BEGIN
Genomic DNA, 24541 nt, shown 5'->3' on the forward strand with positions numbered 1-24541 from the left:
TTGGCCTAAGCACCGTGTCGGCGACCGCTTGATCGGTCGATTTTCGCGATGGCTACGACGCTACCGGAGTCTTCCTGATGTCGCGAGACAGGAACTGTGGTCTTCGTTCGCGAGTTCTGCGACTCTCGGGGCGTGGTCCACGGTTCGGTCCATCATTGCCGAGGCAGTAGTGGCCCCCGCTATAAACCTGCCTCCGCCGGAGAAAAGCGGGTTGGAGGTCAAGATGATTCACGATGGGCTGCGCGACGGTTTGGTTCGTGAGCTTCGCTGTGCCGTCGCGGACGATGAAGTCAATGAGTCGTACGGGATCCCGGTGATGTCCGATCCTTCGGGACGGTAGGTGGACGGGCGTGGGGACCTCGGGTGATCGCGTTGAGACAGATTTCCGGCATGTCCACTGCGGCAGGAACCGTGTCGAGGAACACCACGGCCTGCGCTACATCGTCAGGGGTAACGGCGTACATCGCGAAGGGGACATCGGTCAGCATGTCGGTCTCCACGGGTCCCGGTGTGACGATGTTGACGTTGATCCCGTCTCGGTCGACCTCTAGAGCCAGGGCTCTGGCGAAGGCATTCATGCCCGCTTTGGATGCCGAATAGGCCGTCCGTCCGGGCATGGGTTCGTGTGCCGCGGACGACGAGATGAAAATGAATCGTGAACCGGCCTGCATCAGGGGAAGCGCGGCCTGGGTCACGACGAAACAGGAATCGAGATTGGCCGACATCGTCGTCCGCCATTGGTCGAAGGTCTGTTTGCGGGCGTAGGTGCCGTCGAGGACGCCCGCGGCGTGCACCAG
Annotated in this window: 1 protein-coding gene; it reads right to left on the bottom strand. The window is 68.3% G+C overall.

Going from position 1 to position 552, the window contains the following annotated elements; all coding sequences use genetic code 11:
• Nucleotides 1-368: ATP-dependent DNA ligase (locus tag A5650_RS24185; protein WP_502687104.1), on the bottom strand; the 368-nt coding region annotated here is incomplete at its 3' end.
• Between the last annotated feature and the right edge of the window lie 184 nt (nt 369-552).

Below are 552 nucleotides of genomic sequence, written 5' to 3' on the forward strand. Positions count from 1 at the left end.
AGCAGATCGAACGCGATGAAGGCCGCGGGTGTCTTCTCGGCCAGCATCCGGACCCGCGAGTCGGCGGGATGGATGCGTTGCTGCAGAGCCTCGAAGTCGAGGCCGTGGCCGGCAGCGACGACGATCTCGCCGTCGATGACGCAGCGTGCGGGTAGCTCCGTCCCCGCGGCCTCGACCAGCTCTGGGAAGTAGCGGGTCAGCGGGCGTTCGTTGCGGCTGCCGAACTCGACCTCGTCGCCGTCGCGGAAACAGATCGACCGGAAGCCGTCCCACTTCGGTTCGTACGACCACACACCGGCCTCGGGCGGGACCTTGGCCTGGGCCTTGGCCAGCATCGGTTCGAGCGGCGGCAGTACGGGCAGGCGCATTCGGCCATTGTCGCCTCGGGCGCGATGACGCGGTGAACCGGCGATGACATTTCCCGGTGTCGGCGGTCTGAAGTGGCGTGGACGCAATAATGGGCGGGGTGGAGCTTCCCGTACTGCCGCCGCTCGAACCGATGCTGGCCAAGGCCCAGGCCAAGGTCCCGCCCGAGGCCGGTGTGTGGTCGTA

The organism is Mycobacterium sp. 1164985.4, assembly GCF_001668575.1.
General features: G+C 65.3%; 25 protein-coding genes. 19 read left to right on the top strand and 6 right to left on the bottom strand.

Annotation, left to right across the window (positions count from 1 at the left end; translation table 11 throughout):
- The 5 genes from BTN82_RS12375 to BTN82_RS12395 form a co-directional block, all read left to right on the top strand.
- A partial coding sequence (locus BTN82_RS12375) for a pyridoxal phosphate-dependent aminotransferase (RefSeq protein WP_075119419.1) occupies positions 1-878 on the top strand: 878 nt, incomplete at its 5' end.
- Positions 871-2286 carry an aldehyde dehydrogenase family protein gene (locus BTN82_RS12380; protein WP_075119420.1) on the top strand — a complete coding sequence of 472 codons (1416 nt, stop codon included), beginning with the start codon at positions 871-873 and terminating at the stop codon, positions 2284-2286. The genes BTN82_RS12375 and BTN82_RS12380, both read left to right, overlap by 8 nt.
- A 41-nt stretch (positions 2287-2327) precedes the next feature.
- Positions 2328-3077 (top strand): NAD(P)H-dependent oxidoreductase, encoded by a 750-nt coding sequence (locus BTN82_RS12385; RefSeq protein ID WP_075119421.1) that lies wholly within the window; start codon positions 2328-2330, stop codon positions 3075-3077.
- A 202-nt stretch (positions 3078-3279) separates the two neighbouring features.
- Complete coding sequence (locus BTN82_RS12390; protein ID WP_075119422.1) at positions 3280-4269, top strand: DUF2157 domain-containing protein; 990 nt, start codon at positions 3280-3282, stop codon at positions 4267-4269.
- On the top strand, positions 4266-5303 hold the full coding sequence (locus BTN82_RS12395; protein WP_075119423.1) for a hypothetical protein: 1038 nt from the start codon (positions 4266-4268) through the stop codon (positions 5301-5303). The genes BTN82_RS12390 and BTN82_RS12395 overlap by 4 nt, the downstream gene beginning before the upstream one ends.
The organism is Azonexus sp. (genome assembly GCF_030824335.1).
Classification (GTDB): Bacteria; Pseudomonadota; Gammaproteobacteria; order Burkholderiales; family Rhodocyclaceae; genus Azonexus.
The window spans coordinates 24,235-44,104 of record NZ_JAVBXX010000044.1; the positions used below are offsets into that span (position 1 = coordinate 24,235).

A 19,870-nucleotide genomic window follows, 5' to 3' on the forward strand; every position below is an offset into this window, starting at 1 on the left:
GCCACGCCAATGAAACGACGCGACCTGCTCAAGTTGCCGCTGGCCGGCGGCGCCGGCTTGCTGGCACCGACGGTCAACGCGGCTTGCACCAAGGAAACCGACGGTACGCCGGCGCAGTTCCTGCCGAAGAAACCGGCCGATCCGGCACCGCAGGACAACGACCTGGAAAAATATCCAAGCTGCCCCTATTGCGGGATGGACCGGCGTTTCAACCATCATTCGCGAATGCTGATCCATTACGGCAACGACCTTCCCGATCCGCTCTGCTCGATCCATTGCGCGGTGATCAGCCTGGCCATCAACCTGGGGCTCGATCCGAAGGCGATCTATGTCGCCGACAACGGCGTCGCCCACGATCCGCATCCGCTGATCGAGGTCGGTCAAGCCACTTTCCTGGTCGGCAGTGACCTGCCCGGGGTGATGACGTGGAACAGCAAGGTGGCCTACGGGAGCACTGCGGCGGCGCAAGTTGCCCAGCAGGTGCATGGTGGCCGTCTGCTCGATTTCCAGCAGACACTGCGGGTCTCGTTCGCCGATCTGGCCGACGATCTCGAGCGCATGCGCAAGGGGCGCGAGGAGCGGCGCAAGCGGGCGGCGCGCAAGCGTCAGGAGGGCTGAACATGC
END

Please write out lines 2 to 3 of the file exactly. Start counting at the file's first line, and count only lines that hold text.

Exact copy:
TTGGCCTAAGCACCGTGTCGGCGACCGCTTGATCGGTCGATTTTCGCGATGGCTACGACGCTACCGGAGTCTTCCTGATGTCGCGAGACAGGAACTGTGGTCTTCGTTCGCGAGTTCTGCGACTCTCGGGGCGTGGTCCACGGTTCGGTCCATCATTGCCGAGGCAGTAGTGGCCCCCGCTATAAACCTGCCTCCGCCGGAGAAAAGCGGGTTGGAGGTCAAGATGATTCACGATGGGCTGCGCGACGGTTTGGTTCGTGAGCTTCGCTGTGCCGTCGCGGACGATGAAGTCAATGAGTCGTACGGGATCCCGGTGATGTCCGATCCTTCGGGACGGTAGGTGGACGGGCGTGGGGACCTCGGGTGATCGCGTTGAGACAGATTTCCGGCATGTCCACTGCGGCAGGAACCGTGTCGAGGAACACCACGGCCTGCGCTACATCGTCAGGGGTAACGGCGTACATCGCGAAGGGGACATCGGTCAGCATGTCGGTCTCCACGGGTCCCGGTGTGACGATGTTGACGTTGATCCCGTCTCGGTCGACCTCTAGAGCCAGGGCTCTGGCGAAGGCATTCATGCCCGCTTTGGATGCCGAATAGGCCGTCCGTCCGGGCATGGGTTCGTGTGCCGCGGACGACGAGATGAAAATGAATCGTGAACCGGCCTGCATCAGGGGAAGCGCGGCCTGGGTCACGACGAAACAGGAATCGAGATTGGCCGACATCGTCGTCCGCCATTGGTCGAAGGTCTGTTTGCGGGCGTAGGTGCCGTCGAGGACGCCCGCGGCGTGCACCAG
Annotated in this window: 1 protein-coding gene; it reads right to left on the bottom strand. The window is 68.3% G+C overall.